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Investigators Find Fault with Wing Flaps in Fatal Crash

August 14, 1992

KATMANDU, Nepal (AP) _ Investigators said Friday that the pilot of a Thai Airways airliner struggled with faulty wing flaps before the plane overflew Katmandu airport and smashed into a Himalayan mountain, killing all 113 people on board.

It was not clear from the initial investigation whether pilot error or a mechanical fault was to blame for the July 31 disaster on the flight from Bangkok by the Airbus A310-300. Eleven Americans were among the victims.

The report made no mention of the heavy monsoon rains lashing the airport that reduced visibility and hid the mountains that surround the fertile Katmandu Valley.

The nine-member enquiry commission released its findings based on an analysis of the flight data recorder, or ″black box,″ and the cockpit voice recorder. Both devices were sent to experts in Canada.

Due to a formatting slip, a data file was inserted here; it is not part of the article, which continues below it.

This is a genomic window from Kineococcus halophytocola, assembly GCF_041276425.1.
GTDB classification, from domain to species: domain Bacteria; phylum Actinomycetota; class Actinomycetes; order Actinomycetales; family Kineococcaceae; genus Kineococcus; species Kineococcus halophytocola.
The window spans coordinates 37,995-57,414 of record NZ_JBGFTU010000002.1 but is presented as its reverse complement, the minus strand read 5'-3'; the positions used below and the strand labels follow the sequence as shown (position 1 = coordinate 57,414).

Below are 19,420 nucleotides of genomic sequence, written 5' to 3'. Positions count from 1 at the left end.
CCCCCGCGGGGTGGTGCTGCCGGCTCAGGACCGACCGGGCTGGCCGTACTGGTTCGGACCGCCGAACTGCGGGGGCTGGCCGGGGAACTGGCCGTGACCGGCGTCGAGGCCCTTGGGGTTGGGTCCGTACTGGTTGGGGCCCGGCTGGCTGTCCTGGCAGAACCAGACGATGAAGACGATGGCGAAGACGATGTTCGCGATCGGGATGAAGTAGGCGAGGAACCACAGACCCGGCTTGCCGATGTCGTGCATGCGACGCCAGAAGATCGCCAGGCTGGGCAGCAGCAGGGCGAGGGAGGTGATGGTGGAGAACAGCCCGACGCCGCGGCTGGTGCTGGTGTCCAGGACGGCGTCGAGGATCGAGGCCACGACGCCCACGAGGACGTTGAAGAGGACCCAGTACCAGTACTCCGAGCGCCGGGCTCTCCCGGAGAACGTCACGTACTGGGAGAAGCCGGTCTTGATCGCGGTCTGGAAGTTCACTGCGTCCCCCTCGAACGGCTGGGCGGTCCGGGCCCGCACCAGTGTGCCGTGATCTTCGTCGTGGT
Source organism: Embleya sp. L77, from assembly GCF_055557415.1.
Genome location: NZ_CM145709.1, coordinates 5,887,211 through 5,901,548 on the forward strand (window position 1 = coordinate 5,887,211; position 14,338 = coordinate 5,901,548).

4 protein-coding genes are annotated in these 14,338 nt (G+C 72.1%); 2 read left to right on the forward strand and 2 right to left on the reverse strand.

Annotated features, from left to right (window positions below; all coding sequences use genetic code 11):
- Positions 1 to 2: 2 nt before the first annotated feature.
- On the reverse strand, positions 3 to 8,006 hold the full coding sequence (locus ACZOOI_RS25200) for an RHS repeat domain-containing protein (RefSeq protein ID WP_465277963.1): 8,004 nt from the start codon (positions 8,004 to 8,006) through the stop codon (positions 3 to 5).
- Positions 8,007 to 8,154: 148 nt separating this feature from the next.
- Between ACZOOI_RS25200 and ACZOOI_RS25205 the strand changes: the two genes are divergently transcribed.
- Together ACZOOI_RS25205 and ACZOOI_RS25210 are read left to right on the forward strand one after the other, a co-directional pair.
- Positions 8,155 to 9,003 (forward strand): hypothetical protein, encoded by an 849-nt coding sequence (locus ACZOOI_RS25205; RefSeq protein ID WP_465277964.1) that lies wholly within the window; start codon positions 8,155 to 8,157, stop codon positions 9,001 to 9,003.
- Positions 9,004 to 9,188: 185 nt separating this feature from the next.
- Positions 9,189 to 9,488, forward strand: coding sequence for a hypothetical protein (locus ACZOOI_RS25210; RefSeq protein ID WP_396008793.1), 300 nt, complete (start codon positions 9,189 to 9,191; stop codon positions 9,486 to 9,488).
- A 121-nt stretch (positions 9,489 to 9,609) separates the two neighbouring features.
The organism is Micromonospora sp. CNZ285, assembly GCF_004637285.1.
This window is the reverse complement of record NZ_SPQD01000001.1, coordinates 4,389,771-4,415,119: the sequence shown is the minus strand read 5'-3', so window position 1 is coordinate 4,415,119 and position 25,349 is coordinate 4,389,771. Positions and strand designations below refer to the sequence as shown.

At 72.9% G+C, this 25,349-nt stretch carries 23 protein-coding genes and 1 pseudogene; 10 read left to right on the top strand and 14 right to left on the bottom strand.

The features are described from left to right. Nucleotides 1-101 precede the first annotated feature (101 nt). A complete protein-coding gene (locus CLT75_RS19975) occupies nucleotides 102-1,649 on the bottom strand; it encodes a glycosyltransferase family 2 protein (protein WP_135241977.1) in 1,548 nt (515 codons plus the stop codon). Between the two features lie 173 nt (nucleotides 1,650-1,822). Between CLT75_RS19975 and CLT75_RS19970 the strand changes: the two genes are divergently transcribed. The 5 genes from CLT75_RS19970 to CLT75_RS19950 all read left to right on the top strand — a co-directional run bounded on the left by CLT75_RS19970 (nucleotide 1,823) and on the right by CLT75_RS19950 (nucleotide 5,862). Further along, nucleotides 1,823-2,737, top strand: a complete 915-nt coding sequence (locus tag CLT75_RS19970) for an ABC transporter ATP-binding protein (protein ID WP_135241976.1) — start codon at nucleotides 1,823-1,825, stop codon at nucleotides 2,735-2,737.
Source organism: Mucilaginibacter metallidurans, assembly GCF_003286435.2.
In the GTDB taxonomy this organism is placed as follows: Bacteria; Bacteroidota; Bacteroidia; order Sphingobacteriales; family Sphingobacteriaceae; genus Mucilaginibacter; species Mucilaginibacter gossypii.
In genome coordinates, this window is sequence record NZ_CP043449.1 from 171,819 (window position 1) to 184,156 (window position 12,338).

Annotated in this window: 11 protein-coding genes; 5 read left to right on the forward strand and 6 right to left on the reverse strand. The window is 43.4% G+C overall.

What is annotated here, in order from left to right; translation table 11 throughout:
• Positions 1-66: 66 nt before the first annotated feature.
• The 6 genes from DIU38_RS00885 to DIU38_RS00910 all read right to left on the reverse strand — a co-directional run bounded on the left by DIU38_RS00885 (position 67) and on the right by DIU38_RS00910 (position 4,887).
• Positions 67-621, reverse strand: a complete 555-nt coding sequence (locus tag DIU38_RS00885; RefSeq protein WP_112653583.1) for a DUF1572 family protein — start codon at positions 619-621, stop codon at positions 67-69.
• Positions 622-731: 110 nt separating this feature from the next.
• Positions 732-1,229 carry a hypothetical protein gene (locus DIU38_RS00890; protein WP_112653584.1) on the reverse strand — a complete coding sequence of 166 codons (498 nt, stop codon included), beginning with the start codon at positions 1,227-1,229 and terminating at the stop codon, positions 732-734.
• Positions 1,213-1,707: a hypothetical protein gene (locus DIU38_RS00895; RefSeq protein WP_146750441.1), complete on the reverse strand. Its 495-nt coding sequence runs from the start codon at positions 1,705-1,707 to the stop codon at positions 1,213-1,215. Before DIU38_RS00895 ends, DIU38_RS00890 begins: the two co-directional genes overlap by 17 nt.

Flight TG311, carrying 99 passengers and 14 crew, ″was proceeding normally until the crew encountered a fault while attempting to make the required flap selection prior to landing,″ the report said.

The pilot reported that he managed to lower the flaps, but had approached too close to the runway and asked permission to circle around for another approach, the report said.

The report said the captain was cleared to turn for a new approach, retracted his flaps and made his turn to the right.

″But the turn continued past a southerly direction and the aircraft stopped its turn when heading north again″ toward the mountains, the report said.

The navigation system emitted a warning that the plane was too close to the ground. ″It appears that the crew had just initiated a climb when the aircraft hit the mountain,″ said the report.

The aircraft, made by a European consortium, smashed into Talukashir Ridge at an altitude of 11,500 feet, pulverizing the plane. Only four of the recovered bodies could be identified.

Later, a British test pilot investigating the mountainous crash scene died of high altitude sickness.

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